Dogs’ expected life spans vary greatly. While some have an estimated life span of as little as 5–8 years, others are expected to live for up to 15 years and even beyond in some cases.
The Portuguese Water Dog is one of the breeds with a fairly long estimated lifespan and that generally enjoys good health, but this largely depends on the individual dog’s health status, genetics, and how well they’re cared for. Let’s dive in (pun very much intended) into the Portuguese Water Dog’s life expectancy and important factors to take into account.
What’s the Average Lifespan of a Portuguese Water Dog?
The average life expectancy of a Portuguese Water Dog is between 11 and 13 years, but some very lucky and healthy Portuguese Water Dogs live even longer than this. For comparison, here are the average lifespans of a few other popular dog breeds:
|Labrador Retriever:||11–13 years|
|Golden Retriever:||10–12 years|
|German Shepherd:||7–10 years|
Why Do Some Portuguese Water Dogs Live Longer Than Others?
A dog’s lifespan will depend on various factors that have an effect on overall health. Major factors include:
Proper nutrition is key to preventing health issues like obesity, which can lead to serious conditions like heart disease, diabetes, cancer, and joint degeneration. A complete and balanced diet from a reputable brand, coupled with enough exercise, can help to ensure your Portuguese Water Dog develops properly, stays in good shape, and feels well overall.
Environment and Conditions
Dogs living in cold, unsanitary, or otherwise unsafe conditions are more prone to becoming sick or getting injured or even killed due to health and safety oversights. For example, if a dog is allowed to roam freely in a poorly secured yard that gives out onto a road, they could very easily get into an accident.
The correct living environment for a dog is one that is secure, warm, dry, and comfortable. They should also be provided with plenty of affection and mental stimulation.
Size & Breed
Small breeds tend to live longer than large breeds, which might have something to do with the fact that large dogs grow and age more quickly and may be more susceptible to cancer-causing cells, as explained by evolutionary biologist Cornelia Kraus to the American Kennel Club1.
Genetics & Breeding History
Sometimes, a genetic (breed-specific) condition can affect a dog and affect their lifespan and/or overall quality of life. If a breeder is reputable, they will perform screenings to check for genetic health conditions.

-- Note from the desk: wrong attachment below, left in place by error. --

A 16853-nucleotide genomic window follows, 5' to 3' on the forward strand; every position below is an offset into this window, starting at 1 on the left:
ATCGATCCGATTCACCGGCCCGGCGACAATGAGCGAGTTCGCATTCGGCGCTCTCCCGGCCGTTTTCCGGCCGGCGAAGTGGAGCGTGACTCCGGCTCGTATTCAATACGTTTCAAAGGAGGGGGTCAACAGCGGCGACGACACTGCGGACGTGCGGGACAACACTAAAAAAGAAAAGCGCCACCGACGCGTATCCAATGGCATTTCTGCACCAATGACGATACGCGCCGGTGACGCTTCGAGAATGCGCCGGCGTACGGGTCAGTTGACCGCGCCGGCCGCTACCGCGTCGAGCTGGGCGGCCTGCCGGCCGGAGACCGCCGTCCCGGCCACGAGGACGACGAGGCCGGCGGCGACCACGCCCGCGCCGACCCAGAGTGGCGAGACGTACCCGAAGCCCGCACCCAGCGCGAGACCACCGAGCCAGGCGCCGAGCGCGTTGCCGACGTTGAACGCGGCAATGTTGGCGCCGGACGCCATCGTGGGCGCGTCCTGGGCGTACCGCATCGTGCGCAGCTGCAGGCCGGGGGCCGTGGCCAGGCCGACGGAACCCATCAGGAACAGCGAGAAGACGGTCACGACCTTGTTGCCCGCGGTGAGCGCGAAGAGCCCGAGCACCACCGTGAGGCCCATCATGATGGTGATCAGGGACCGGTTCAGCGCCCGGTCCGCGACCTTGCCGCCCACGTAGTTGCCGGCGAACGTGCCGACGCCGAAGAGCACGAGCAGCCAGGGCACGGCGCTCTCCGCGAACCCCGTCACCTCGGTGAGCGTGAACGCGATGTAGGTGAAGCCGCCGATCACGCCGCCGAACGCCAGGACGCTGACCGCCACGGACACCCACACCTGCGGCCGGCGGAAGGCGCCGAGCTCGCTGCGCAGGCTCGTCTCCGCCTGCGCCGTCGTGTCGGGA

Some of the health conditions that have been linked to Portuguese Water Dogs include progressive retinal atrophy, hip dysplasia, dilated cardiomyopathy, progressive rod-cone degeneration, Addison’s disease, and gangliosidosis.
The 4 Life Stages of a Portuguese Water Dog
Dogs are considered puppies until they’re 6–9 months old. This is a crucial stage for socialization, as the younger dogs are, the more receptive they are to socialization and training.
2. Young Adult
Young adult dogs are from 6–9 months old up to 3–4 years of age. Your dog will become fully grown physically and should be fully socially mature by the end of this stage. They’ll likely still have plenty of energy as young adults.
3. Mature Adult
When a dog hits the start of the final 25% of their estimated lifespan (approximately 11–13 years for Portuguese Water Dogs), they’re in the mature adult stage. They may still be energetic but slow down a bit, though this depends on the dog—some remain puppy-like into adulthood and even into their senior years!
This period marks the final 25% of the dog’s average lifespan.
How to Tell Your Portuguese Water Dog’s Age
If you’ve adopted a Portuguese Water Dog and don’t know their age, you can ask your vet for an estimation. Factors that contribute towards an age estimation include the health and color of the teeth, color of the coat, energy levels, eye condition, and behavior. Let’s break this down further.
Younger dogs tend to have whiter teeth, but they often yellow with age. An older dog may also display dental wear and tear, staining, and tartar buildup, but this depends on how well the teeth have been cared for. Older dogs may also develop gray hairs (though this, too, can happen in younger dogs) and cloudiness in their eyes. They may also have lower energy levels.
In conclusion, the Portuguese Water Dog’s expected lifespan is pretty good—not as long as some breeds, like Poodles, for instance, but these figures are just estimations.
A healthy, happy Portuguese Water Dog with access to proper healthcare could live up to 15 and beyond. Don’t forget to take your dog for general vet checkups every 6–12 months to keep an eye on their health and get any health conditions diagnosed and treated as early as possible.
Featured Image Credit: Brook Robinson, Shutterstock